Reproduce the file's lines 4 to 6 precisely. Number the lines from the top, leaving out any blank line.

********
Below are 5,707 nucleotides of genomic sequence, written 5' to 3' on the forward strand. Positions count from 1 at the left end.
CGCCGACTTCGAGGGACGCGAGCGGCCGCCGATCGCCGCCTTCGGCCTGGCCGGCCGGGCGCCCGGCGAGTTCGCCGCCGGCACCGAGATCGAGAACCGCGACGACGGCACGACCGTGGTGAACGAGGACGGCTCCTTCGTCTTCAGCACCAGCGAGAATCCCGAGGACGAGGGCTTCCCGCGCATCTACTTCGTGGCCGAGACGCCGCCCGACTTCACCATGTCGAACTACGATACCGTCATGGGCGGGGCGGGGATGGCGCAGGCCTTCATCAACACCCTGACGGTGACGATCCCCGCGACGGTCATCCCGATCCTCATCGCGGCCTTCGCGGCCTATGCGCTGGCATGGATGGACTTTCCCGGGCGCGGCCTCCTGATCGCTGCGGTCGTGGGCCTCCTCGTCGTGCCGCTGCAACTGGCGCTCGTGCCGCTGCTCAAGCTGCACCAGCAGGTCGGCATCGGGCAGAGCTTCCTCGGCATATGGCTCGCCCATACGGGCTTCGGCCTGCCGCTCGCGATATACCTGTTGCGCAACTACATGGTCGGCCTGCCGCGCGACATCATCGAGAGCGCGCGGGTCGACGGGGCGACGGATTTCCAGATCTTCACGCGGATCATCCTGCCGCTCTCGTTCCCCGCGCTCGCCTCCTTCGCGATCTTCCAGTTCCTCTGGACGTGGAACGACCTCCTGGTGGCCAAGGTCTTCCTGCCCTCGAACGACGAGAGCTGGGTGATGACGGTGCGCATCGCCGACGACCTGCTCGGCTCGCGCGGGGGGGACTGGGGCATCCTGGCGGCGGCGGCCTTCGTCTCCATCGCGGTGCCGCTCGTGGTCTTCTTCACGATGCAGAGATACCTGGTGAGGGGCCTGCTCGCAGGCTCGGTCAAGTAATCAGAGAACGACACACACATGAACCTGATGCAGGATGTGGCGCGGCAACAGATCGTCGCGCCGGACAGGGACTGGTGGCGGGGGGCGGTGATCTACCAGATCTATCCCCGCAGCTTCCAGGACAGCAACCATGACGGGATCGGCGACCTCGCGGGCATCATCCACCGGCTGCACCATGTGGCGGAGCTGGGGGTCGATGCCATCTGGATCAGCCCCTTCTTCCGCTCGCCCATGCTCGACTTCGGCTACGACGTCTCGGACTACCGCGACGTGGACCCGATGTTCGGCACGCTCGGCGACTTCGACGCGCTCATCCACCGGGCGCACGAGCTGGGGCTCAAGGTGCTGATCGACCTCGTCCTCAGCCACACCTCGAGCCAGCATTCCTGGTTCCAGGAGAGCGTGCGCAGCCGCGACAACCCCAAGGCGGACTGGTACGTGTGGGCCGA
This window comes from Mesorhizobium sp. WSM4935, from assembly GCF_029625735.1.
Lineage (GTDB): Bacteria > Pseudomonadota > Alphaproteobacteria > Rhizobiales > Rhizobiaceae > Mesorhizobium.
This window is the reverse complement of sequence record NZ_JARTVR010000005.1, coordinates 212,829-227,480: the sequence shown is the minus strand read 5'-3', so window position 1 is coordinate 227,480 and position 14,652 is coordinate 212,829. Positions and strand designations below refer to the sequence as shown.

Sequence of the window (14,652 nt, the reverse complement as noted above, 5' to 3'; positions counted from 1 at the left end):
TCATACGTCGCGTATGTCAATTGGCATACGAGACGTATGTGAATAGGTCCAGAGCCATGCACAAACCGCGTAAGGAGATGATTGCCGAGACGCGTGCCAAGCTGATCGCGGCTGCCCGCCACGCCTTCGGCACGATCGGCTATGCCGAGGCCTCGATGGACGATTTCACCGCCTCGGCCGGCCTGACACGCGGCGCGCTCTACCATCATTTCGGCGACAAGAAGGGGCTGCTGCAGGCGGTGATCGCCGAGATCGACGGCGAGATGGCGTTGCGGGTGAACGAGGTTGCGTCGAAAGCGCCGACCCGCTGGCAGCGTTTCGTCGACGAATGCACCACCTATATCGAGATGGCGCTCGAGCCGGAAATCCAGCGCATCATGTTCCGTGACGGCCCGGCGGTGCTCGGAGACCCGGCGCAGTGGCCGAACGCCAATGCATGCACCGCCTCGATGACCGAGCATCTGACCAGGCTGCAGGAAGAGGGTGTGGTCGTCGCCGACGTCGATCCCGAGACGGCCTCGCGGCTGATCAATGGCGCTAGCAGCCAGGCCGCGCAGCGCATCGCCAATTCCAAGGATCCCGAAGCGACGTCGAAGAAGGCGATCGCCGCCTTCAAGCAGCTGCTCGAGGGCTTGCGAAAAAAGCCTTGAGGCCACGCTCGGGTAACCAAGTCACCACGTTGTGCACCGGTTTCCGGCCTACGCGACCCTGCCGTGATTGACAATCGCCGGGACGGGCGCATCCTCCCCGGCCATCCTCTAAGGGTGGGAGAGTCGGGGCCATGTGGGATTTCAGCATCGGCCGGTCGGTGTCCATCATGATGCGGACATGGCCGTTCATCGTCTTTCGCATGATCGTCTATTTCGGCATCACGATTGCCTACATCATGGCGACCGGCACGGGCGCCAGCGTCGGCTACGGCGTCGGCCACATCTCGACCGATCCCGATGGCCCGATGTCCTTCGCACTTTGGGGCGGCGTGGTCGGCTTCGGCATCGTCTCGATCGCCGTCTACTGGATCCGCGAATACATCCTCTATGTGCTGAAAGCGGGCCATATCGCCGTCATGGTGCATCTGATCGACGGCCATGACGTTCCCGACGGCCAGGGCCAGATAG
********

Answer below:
Lineage (GTDB): Bacteria > Pseudomonadota > Alphaproteobacteria > Rhizobiales > Rhizobiaceae > Mesorhizobium.
This window is the reverse complement of sequence record NZ_JARTVR010000005.1, coordinates 212,829-227,480: the sequence shown is the minus strand read 5'-3', so window position 1 is coordinate 227,480 and position 14,652 is coordinate 212,829. Positions and strand designations below refer to the sequence as shown.

Sequence of the window (14,652 nt, the reverse complement as noted above, 5' to 3'; positions counted from 1 at the left end):